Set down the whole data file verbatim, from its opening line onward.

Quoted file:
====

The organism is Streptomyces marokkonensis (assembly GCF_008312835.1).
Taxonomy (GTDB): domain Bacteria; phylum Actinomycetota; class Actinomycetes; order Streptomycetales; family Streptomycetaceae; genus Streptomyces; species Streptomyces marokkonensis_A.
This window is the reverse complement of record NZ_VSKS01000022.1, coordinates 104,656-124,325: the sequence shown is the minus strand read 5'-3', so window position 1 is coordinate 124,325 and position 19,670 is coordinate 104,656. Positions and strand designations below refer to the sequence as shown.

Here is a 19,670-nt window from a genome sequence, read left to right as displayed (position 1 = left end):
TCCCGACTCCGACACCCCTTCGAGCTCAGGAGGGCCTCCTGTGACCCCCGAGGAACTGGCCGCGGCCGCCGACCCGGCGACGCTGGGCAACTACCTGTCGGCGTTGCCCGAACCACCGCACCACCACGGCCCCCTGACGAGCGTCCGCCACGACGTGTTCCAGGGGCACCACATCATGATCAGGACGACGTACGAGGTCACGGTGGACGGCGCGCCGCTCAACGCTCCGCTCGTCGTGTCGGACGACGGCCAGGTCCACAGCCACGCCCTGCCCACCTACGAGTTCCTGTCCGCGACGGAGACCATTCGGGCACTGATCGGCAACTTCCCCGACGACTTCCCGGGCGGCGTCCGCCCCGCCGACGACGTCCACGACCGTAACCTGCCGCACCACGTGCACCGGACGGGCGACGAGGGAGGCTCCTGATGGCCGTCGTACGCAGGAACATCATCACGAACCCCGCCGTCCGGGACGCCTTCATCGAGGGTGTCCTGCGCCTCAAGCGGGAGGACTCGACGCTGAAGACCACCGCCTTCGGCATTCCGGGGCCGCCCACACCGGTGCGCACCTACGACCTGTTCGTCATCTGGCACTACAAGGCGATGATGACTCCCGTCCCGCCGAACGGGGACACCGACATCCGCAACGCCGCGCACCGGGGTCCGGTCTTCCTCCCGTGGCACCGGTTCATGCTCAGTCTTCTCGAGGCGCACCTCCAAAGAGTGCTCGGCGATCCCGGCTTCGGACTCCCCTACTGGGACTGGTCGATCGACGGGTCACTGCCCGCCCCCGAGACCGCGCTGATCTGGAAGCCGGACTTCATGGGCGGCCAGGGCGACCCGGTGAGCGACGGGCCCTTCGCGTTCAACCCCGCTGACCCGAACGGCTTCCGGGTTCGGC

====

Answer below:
The organism is Streptomyces marokkonensis (assembly GCF_008312835.1).
Taxonomy (GTDB): domain Bacteria; phylum Actinomycetota; class Actinomycetes; order Streptomycetales; family Streptomycetaceae; genus Streptomyces; species Streptomyces marokkonensis_A.
This window is the reverse complement of record NZ_VSKS01000022.1, coordinates 104,656-124,325: the sequence shown is the minus strand read 5'-3', so window position 1 is coordinate 124,325 and position 19,670 is coordinate 104,656. Positions and strand designations below refer to the sequence as shown.

Here is a 19,670-nt window from a genome sequence, read left to right as displayed (position 1 = left end):
TCCCGACTCCGACACCCCTTCGAGCTCAGGAGGGCCTCCTGTGACCCCCGAGGAACTGGCCGCGGCCGCCGACCCGGCGACGCTGGGCAACTACCTGTCGGCGTTGCCCGAACCACCGCACCACCACGGCCCCCTGACGAGCGTCCGCCACGACGTGTTCCAGGGGCACCACATCATGATCAGGACGACGTACGAGGTCACGGTGGACGGCGCGCCGCTCAACGCTCCGCTCGTCGTGTCGGACGACGGCCAGGTCCACAGCCACGCCCTGCCCACCTACGAGTTCCTGTCCGCGACGGAGACCATTCGGGCACTGATCGGCAACTTCCCCGACGACTTCCCGGGCGGCGTCCGCCCCGCCGACGACGTCCACGACCGTAACCTGCCGCACCACGTGCACCGGACGGGCGACGAGGGAGGCTCCTGATGGCCGTCGTACGCAGGAACATCATCACGAACCCCGCCGTCCGGGACGCCTTCATCGAGGGTGTCCTGCGCCTCAAGCGGGAGGACTCGACGCTGAAGACCACCGCCTTCGGCATTCCGGGGCCGCCCACACCGGTGCGCACCTACGACCTGTTCGTCATCTGGCACTACAAGGCGATGATGACTCCCGTCCCGCCGAACGGGGACACCGACATCCGCAACGCCGCGCACCGGGGTCCGGTCTTCCTCCCGTGGCACCGGTTCATGCTCAGTCTTCTCGAGGCGCACCTCCAAAGAGTGCTCGGCGATCCCGGCTTCGGACTCCCCTACTGGGACTGGTCGATCGACGGGTCACTGCCCGCCCCCGAGACCGCGCTGATCTGGAAGCCGGACTTCATGGGCGGCCAGGGCGACCCGGTGAGCGACGGGCCCTTCGCGTTCAACCCCGCTGACCCGAACGGCTTCCGGGTTCGGC